Large business employers can access the Governmental Exchanges for their employees beginning the first of 2015. Large employers who opt to provide health insurance coverage to their employees through non-governmental markets have to be able to prove that their plans meet the Essential Benefits and Affordable Costs requirements of the ACT by the first of 2015 or else be prepared to receive significant penalties and taxes. Amendments and changes to the ACT will likely happen in 2014 but it is unlikely that the ACT will be overturned. The goals of the Affordable Care ACT are to provide health care insurance coverage to every eligible person in America while reducing the total health care costs. The Government is confident the Affordable Care Plans will help them achieve their goals. Looking at the average annual per person health care cost back in 2010 when the ACT was passed, it was $8402 per person in the U.S., according to the Kaiser Foundation. It is the number the Government will have to compare itself to in order to determine if the ACT has successfully reduced the cost of health care in the United States. Most employer plans historically have paid about 60% of the annual per person costs with the employee paying the other 40% through premiums, deductibles, and co-pays. Using these historical numbers, and assuming the average employer plan covers 100 employees, the combined health insurance costs for the employer and employee would be $8402 times 100. This plan would cost $840,200, with the employer paying $504,100 and the employees paying $336,080. If this employer decides to transfer his employees to a governmental plan and no longer offer a health care insurance benefit, the employer will be subject to an annual tax penalty of $2,000 per employee, resulting in a cost of $200,000 to the employer. In other words the bottom line of the employer’s business would increase $304,120. If it is the intent of the Government to hold the employee’s future insurance coverage costs comparable to the employee’s current costs the Government will have to subsidize the total costs of $840,200 minus the employer’s contribution off $200,000 and minus the employees’ costs of $336,080, to the tune of $304,120. Without the subsidy, the total health care costs per person of $8402 will have to be reduced 36%. Without this cost reduction, the Government has only four options. raise the employer’s contribution (penalty), raise the employee’s contribution (premiums, deductibles and co-pays), implement additional employment taxes on the employer and employees, or some combination of all of the above.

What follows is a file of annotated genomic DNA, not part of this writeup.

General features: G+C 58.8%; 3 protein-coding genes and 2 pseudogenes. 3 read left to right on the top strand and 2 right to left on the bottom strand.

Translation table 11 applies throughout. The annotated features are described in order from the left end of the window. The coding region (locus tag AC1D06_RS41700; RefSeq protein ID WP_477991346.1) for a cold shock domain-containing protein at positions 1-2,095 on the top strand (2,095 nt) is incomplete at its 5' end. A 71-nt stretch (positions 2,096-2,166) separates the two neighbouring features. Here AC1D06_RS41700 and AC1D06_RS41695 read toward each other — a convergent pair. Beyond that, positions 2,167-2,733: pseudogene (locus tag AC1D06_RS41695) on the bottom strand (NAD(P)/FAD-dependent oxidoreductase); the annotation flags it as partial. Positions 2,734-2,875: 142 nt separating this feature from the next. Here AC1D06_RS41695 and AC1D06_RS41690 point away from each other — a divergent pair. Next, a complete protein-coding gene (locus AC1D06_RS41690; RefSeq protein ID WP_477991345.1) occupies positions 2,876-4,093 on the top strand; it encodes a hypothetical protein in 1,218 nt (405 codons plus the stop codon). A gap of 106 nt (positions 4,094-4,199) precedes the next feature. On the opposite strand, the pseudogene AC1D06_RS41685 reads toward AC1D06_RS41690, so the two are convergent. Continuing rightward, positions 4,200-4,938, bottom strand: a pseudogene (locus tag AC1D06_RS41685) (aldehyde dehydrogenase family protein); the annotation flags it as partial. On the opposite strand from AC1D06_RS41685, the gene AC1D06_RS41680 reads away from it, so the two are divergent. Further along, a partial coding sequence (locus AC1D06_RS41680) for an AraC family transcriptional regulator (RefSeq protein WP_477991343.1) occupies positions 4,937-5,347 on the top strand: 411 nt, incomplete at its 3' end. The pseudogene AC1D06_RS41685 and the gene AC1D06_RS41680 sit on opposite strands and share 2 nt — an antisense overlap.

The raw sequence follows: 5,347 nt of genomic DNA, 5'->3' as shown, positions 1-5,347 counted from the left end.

Everyone should have access to healthcare, the question is how do we pay for it? The ACT has provisions to cut the costs of healthcare, but things like wellness and preventive care, which have the potential to reduce costs, will take years for a return on the investment. Based on what is buried in the 2,700 page Law (the ACT) it is almost certain that all of the four options mentioned above have already been planned for.